Tennal Halkana is a problem. He’s a problem for his family because he prefers drinking in gambling dens to fulfilling the demands of being part of one of the most prominent political families on the planet Orshan. He’s a problem when it comes to relationships, flitting from one affair to another in rapid succession. But most of all, he’s a problem for society: Tennal is a reader, a person with telepathic abilities that were genetically engineered by the Orshan Fedstate. When Tennal breaks one too many rules, his aunt conscripts him into the army and orders him to sync, or completely merge his mind, with an architect, a person who can mentally control other people.
Lieutenant Surit Yeni, the architect ordered to link his mind to Tennal, is everything Tennal is not. The child of a notorious traitor, Surit ensures that his every move is thoughtful, controlled and—above all else—principled. Thanks to that last quality, Surit refuses to sync with the unwilling Tennal. The two men fake the bond instead, all while looking for a way to get Tennal out of the army and to the safety of the wider galaxy.
Ocean’s Echo is a slow burn that eventually blazes into a supernova, a novel constrained in its location but massive in its ambition. Its opening scene in a gambling den is exciting, but that action-packed sequence is paltry compared to what’s to come. Set in the same universe as author Everina Maxwell’s debut, Winter’s Orbit, this standalone novel layers intrigue atop intrigue, ratcheting up the stakes one excruciating notch at a time. Maxwell uses her space station settings as pressure cookers, creating close-proximity environments that force her main couple to change and bond with each other. Tennal’s sharp edges bring Surit’s stoicism into relief, while Surit’s rule-abiding nature clashes with Tennal’s chaotic inability to tell the truth. All the while, the pair is wrapped in a world built with care by Maxwell, a writer with a keen eye for detail and nuanced social interactions. Rather than getting lost in the weeds of the mechanics of faster-than-light travel or how exactly readers and architects were made, Maxwell zeroes in on the small moments of soldiers’ daily lives, from tokens that communicate fellow officers’ genders or the politics of getting a second slice of cake from the mess hall vending machine.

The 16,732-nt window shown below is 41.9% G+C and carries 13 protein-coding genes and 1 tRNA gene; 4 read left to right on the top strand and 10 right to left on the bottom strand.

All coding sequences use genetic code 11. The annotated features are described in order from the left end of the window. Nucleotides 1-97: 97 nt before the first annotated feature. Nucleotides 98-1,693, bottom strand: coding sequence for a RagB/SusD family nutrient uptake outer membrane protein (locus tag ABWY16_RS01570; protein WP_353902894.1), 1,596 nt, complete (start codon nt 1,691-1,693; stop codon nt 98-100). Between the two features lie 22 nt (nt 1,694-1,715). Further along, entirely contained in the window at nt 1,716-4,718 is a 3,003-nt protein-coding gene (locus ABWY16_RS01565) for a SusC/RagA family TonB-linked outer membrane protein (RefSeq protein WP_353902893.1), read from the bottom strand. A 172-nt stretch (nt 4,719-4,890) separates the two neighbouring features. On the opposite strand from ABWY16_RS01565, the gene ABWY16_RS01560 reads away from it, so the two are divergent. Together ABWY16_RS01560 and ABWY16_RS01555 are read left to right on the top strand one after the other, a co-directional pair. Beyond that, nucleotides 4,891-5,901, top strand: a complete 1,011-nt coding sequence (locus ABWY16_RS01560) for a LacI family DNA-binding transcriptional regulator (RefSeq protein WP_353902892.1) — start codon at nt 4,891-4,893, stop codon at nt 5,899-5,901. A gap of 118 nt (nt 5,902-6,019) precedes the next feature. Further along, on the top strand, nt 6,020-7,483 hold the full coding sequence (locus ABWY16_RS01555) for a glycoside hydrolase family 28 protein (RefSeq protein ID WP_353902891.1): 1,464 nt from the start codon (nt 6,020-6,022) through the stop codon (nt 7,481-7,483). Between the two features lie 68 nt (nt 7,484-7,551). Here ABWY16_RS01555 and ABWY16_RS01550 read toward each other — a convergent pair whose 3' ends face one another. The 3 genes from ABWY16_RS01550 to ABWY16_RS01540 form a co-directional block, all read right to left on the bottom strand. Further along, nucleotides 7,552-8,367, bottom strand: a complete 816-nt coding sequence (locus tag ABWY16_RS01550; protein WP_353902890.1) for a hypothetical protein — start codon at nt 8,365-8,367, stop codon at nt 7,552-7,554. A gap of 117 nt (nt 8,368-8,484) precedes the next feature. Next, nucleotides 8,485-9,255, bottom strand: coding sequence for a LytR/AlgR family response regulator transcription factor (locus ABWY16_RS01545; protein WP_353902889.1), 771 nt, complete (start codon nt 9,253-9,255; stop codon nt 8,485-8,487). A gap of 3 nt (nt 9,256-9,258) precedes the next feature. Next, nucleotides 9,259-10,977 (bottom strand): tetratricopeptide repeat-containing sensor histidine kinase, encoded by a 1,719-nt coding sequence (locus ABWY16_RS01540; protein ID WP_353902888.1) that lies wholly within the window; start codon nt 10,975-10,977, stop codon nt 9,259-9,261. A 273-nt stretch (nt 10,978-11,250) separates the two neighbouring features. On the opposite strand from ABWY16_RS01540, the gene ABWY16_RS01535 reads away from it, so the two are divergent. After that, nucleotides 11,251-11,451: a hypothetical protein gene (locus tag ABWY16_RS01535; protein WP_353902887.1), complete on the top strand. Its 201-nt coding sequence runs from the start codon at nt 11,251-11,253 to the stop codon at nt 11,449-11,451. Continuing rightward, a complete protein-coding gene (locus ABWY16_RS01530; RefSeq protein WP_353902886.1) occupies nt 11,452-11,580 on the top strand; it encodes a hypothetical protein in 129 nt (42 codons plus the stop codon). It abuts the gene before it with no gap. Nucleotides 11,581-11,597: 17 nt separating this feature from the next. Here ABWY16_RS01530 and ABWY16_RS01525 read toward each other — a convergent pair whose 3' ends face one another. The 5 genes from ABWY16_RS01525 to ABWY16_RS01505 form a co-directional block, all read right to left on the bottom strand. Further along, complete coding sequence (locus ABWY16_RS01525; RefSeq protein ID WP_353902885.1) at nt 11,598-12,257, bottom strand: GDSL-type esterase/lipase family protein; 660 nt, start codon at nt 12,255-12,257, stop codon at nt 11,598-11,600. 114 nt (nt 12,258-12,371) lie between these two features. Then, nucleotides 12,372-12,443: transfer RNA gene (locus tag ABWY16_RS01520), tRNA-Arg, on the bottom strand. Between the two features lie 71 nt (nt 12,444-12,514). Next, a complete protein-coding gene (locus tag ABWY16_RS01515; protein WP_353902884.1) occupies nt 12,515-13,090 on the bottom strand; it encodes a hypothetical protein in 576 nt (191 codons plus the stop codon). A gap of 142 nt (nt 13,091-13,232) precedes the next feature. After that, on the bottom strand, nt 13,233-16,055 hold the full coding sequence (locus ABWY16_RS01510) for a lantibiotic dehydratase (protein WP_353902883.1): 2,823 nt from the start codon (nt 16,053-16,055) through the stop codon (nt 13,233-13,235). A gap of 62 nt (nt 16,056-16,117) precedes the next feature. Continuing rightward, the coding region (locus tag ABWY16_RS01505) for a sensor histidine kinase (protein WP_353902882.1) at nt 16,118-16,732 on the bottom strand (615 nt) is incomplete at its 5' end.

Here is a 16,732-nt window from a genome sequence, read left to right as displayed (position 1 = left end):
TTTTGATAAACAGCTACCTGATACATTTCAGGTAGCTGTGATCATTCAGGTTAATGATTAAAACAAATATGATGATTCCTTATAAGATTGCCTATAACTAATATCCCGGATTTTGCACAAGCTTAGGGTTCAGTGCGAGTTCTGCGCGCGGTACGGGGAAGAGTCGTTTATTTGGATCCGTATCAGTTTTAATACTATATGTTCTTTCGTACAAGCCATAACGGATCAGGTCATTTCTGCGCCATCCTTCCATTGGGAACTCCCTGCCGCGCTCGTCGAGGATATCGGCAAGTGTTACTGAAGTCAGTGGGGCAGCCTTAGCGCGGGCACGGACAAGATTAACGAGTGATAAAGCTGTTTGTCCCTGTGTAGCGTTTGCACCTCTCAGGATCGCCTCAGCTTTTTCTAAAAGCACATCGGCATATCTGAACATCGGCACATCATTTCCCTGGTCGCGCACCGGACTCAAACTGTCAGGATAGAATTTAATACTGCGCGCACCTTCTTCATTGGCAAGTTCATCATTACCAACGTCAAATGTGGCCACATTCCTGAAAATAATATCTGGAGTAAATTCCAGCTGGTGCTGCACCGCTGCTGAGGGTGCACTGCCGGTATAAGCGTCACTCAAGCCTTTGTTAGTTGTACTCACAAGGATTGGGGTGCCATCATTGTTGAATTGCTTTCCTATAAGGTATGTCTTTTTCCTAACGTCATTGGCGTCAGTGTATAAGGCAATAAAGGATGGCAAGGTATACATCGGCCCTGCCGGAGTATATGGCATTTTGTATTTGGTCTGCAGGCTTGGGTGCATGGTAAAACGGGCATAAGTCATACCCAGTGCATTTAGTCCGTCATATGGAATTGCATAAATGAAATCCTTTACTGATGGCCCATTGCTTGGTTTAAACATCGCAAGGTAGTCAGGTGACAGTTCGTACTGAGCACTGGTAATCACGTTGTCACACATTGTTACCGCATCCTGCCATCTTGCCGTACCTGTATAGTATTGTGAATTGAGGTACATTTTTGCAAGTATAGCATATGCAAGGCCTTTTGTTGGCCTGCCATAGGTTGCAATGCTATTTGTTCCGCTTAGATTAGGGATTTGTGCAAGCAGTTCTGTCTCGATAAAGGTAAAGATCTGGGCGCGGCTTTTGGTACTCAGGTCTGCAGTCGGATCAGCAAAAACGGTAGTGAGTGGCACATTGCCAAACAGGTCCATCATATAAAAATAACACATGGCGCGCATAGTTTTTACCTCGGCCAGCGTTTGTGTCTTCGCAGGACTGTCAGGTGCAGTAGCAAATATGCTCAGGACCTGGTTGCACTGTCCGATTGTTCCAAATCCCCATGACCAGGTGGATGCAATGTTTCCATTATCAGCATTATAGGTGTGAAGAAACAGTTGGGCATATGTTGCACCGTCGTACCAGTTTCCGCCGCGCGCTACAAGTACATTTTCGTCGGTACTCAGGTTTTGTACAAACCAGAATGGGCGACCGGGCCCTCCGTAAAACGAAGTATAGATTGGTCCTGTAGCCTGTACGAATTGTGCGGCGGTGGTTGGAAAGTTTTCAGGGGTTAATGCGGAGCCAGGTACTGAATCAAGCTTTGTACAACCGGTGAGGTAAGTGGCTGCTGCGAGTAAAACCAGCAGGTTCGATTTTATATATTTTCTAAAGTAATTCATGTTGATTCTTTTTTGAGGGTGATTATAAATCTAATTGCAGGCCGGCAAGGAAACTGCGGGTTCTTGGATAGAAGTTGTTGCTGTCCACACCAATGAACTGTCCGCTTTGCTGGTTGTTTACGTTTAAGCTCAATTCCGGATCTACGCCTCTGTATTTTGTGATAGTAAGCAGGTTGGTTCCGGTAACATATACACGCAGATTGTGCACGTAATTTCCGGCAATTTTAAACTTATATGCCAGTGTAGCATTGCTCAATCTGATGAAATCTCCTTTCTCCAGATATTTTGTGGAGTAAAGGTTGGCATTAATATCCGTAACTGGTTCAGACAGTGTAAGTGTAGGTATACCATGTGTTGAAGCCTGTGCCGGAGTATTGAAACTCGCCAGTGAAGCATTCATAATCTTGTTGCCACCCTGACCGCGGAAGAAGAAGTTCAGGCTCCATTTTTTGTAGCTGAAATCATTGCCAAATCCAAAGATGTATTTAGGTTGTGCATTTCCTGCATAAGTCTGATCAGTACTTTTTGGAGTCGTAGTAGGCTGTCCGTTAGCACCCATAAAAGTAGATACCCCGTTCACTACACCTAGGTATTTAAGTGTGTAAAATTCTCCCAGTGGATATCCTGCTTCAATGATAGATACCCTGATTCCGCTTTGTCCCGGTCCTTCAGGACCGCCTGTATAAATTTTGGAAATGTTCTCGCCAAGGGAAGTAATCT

This isn’t to say that there isn’t a massive amount of world building to absorb: Between various branches of the military, syncing, readers and architects, the wealth of vocabulary and protocol to wade through can be overwhelming at first. The learning curve will be less steep for readers who loved Maxwell’s first foray into this universe, but rest assured that this is still a standalone novel that reads like one. Perfect for lovers of science fiction served medium-hard, Ocean’s Echo is the optimal blend of emotional maelstrom and suspenseful military drama.